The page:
So you want to set up your website, but you don’t want to pay for web hosting. If you have a prodigious internet connection and hardware available, why not do it yourself with your own home server?
Not only can this save you some bucks on hosting costs, but it can also give you a lot more options when deciding what software your server can run.
Let’s see how to create your home server for web hosting.
Also Read: What is the Microsoft Windows Search Indexer?
Table of Contents
Choose your material
If you are about to host a website, the first step in knowing how to create a website server is to choose hardware capable of hosting it.
First, consider your possible needs. Will you need more storage space or processing power? How many users do you plan to serve?
The good news is, if your budget is tight (or nonexistent), you don’t necessarily need to purchase additional hardware. An older PC can properly run the software you need for your web server.
However, be careful of the power requirements that an older PC may need, especially if you plan to run your server 24 hours a day.
Choose your operating system: Linux or Windows?
Your next option when deciding how to build a server for your website is to choose your operating system with the hardware in place. There are two realistic options to choose from Microsoft Windows or Linux.
It is estimated that nearly 70% of the servers on the web are currently running Linux. The reasons may vary, but cost considerations and the ease with which these servers can be customized play an important role.
If you prefer to run a Windows web server, you will need to pay for a Windows license. Linux, in comparison, is free and open source and can be much more customizable than a typical Windows server installation would be.
Linux servers are also a secured option, with much less opportunity for hackers to exploit malware.
However, it doesn’t mean the servers are invincible. A lot will depend on keeping your software up to date and configuring your server correctly no matter which OS you choose to use.
Is your connection suitable for hosting?
DIY web hosting requires a suitable internet connection for web traffic. Your upload and download speeds are important here – residential internet connections can offer high download speeds but low download speeds.
How quickly you can “load” your website data for each user who visits your site will depend on that speed. The users who can access your site at the same time will also have to share this connection.
Test your internet connection using speed test tools like this one to determine your current speeds. You should also confirm with your ISP if you have data limits on your connection.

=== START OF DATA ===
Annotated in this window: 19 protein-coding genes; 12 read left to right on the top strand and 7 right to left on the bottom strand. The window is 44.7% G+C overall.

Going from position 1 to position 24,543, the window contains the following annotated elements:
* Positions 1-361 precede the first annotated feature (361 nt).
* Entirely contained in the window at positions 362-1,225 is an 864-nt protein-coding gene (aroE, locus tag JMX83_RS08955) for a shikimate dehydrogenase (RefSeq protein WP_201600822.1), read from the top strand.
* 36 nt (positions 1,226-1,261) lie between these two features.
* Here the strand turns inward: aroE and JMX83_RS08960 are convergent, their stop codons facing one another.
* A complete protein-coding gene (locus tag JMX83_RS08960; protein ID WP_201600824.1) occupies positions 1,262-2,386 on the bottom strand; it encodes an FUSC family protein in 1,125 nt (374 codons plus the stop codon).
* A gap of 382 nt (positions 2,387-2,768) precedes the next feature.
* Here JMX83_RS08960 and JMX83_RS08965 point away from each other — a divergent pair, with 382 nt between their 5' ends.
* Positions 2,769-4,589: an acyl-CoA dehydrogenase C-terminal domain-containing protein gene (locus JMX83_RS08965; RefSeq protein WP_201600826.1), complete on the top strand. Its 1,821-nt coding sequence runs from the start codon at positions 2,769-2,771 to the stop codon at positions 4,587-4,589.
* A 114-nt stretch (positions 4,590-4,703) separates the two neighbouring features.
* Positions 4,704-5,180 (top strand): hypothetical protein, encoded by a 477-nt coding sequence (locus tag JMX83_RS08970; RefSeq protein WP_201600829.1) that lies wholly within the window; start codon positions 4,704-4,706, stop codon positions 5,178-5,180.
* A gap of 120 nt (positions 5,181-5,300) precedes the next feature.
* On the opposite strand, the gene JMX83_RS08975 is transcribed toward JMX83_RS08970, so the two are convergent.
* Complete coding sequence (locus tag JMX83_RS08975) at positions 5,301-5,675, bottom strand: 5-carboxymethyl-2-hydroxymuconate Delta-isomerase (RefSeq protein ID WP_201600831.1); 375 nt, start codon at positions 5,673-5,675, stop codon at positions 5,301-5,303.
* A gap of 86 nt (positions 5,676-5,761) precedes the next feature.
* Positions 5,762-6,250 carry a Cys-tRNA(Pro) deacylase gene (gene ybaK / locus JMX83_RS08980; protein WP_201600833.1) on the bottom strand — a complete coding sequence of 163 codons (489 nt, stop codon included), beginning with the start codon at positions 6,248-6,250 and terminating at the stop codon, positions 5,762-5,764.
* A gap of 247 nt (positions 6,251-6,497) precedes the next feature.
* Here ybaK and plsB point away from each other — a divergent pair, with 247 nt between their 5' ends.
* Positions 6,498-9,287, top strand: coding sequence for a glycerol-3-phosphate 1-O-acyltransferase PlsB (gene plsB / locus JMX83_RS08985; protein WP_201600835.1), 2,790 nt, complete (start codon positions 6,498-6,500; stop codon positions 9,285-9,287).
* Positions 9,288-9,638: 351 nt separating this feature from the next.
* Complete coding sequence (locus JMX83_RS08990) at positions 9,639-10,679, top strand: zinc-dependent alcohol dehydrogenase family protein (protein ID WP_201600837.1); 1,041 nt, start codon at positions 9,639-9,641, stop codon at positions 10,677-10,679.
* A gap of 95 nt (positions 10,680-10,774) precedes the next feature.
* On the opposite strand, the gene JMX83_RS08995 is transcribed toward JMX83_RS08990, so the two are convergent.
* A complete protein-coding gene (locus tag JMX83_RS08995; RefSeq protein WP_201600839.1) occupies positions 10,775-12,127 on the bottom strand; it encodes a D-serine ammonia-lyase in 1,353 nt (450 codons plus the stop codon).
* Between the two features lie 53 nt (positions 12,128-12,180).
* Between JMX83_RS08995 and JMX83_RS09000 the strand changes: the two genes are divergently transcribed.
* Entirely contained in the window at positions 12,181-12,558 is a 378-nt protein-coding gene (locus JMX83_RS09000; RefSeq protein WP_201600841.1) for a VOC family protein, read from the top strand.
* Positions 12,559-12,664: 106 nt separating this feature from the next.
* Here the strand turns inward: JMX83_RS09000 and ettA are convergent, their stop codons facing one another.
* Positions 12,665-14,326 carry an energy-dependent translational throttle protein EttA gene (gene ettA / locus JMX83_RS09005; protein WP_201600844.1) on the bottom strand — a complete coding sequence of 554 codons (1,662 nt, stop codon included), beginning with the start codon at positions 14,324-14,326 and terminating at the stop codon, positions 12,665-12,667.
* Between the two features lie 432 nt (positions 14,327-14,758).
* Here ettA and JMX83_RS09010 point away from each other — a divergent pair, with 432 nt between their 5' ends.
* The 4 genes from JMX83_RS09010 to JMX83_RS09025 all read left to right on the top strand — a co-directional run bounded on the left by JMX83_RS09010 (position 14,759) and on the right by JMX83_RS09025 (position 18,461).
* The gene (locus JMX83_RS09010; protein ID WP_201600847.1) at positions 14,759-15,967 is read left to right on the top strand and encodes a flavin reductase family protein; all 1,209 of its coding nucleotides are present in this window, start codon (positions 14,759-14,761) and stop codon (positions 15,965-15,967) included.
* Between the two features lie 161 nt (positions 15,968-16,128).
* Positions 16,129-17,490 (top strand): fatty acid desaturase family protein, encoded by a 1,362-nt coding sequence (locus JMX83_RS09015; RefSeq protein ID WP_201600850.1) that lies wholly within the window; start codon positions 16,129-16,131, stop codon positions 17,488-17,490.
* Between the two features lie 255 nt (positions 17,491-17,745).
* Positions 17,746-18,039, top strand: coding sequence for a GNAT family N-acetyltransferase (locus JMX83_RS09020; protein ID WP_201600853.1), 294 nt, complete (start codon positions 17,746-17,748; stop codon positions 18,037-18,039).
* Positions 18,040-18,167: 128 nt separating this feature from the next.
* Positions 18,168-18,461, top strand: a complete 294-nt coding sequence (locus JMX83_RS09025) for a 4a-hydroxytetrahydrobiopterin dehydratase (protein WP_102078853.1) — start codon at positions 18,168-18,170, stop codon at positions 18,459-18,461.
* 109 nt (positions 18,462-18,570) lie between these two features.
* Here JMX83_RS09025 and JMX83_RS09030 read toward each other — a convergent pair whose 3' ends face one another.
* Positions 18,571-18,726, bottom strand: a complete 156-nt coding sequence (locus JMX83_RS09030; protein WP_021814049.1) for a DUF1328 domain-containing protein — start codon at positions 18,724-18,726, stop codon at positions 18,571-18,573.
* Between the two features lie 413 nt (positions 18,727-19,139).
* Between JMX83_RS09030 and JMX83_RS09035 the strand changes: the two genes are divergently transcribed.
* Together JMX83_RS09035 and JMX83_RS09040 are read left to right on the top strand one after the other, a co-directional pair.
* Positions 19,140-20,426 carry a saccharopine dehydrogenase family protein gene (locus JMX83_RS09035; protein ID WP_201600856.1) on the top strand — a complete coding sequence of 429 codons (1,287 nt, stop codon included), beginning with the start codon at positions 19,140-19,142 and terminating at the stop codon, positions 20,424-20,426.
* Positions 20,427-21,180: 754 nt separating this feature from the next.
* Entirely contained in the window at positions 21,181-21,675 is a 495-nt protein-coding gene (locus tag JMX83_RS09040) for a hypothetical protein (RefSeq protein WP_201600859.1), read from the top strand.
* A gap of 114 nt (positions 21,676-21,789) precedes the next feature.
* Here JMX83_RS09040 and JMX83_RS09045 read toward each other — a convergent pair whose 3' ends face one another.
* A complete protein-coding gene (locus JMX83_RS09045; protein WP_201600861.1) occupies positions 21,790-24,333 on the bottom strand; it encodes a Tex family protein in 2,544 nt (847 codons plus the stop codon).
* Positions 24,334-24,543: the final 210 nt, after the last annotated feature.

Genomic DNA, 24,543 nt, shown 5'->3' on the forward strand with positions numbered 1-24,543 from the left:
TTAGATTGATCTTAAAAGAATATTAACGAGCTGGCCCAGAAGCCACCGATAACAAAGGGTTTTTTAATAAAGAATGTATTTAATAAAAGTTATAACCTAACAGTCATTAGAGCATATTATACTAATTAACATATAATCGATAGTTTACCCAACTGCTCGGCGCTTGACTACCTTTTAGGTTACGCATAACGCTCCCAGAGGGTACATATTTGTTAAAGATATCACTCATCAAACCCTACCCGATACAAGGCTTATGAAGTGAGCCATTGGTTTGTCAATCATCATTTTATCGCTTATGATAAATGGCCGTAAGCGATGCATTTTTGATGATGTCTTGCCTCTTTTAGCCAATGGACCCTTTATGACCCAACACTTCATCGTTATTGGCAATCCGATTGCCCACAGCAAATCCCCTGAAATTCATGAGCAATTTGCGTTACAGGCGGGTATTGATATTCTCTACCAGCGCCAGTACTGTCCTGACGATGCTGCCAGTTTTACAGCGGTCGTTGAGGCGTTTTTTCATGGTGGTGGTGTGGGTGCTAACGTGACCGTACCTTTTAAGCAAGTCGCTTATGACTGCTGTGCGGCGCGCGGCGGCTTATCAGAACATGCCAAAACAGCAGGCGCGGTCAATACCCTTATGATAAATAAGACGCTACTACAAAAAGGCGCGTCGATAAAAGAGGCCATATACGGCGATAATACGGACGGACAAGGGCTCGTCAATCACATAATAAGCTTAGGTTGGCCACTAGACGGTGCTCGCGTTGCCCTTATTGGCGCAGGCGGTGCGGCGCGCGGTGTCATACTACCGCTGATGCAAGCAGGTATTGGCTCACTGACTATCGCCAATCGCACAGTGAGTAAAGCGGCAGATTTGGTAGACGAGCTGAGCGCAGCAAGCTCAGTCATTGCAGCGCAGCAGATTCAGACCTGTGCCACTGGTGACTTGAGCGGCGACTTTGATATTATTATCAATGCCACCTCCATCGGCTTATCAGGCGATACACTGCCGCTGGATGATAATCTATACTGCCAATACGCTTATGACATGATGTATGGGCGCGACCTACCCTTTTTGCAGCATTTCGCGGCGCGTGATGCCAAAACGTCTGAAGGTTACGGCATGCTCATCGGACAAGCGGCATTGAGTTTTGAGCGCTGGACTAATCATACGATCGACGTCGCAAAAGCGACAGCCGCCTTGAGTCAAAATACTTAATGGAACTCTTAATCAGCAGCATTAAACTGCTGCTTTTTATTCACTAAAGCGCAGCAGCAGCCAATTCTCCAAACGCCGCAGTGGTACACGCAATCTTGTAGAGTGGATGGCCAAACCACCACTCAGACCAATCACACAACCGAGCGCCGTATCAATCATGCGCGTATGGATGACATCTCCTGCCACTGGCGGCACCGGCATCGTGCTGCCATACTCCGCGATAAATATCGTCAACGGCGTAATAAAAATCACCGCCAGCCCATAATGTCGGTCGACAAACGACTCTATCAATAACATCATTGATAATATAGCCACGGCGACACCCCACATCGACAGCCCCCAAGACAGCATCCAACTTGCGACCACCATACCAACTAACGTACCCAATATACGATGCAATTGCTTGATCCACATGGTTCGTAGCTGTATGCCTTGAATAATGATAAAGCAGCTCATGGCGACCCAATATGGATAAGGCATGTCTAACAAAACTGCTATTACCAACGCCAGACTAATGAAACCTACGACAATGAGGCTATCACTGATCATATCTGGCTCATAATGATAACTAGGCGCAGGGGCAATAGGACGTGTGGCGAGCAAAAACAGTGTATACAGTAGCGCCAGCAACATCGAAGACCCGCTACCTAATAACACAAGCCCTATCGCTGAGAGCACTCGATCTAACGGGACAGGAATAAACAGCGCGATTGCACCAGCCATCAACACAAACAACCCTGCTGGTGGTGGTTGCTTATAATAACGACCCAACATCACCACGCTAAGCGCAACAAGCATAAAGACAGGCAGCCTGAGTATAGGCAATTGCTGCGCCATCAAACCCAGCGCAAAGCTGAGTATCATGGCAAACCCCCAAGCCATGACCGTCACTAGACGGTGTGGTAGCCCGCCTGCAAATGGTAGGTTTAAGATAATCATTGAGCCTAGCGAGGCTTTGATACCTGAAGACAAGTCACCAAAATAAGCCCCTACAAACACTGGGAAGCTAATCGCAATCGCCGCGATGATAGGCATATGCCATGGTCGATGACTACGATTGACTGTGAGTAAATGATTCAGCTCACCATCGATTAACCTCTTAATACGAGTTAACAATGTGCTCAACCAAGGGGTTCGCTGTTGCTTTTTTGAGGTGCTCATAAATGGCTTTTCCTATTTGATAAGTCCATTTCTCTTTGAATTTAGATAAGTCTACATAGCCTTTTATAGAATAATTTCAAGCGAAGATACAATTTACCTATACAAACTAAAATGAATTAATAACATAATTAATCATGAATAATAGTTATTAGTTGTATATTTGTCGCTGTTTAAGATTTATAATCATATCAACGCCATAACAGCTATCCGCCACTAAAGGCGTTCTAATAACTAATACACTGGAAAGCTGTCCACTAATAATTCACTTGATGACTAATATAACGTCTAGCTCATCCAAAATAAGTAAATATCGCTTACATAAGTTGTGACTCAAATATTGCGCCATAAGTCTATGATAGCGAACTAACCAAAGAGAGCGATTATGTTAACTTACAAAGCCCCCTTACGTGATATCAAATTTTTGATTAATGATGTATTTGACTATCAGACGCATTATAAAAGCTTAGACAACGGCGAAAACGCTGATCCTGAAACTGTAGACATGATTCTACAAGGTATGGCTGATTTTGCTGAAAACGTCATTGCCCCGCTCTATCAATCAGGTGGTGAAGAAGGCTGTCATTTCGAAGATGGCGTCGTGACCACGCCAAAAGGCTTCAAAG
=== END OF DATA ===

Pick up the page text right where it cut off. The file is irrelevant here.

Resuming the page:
If your ISP is limiting your data usage or slowing you down if your usage is too high, you may need to consider switching providers.
Install and configure your server
Once you have the hardware, connection, and operating system ready, you’ll need to configure the software you need to host your site.
It will depend on the OS you have chosen for your server. Install IIS through Windows Server installations, the web server plug-in.
If you have decided to go for Linux, Apache, Lighttpd, or NGINX, there are three options to install. Apache is the best-known server. You can also install Apache on top of a classic Windows installation.
It would be best if you opened ports on your home router and firewall to allow your web traffic to flow back and forth from your web server. Ports 80 and 443 are the most critical for web traffic, so make sure they aren’t blocked.
After the server is configured and configured for web traffic, verify that it is running by visiting your server in a web browser. Most of the servers have a test page that will display once it loads. You can replace it later with files from your website.
You need to acquaint yourself with the best tools to configure and manage your web server. Here are some recommended tools for system administrators to use.
Set up your domain name and verify that it works
Once your server is configured for user access on the Internet, your last step is to set up a domain name to allow your users to find it.
Before that, users will only be able to visit your site by typing in your web server’s external IP address. Instead of a series of numbers, you want an address that is easy for users to remember.
You will need to buy a domain name from a domain registrar, but you can sign up for a free subdomain from a No-IP service if you prefer.
With a domain or subdomain available to you, you will need to configure the relevant DNS entries so that your domain points to your servers’ IP address.
After a couple of hours for the changes to take effect, your server should be ready.
Know how to build your home server for web hosting the right way
Knowing how to build your home web host means you are ready to take incharge.
It can be a lucrative way to host your site, with the added benefit that your data leftovers in your hands, not in the hands of a third-party hosting provider. You also don’t have to worry about the type of website you host on your server.
Do you want to run a basic HTML page or a complex CMS like WordPress? You will be able to run either, as long as you configure your server correctly.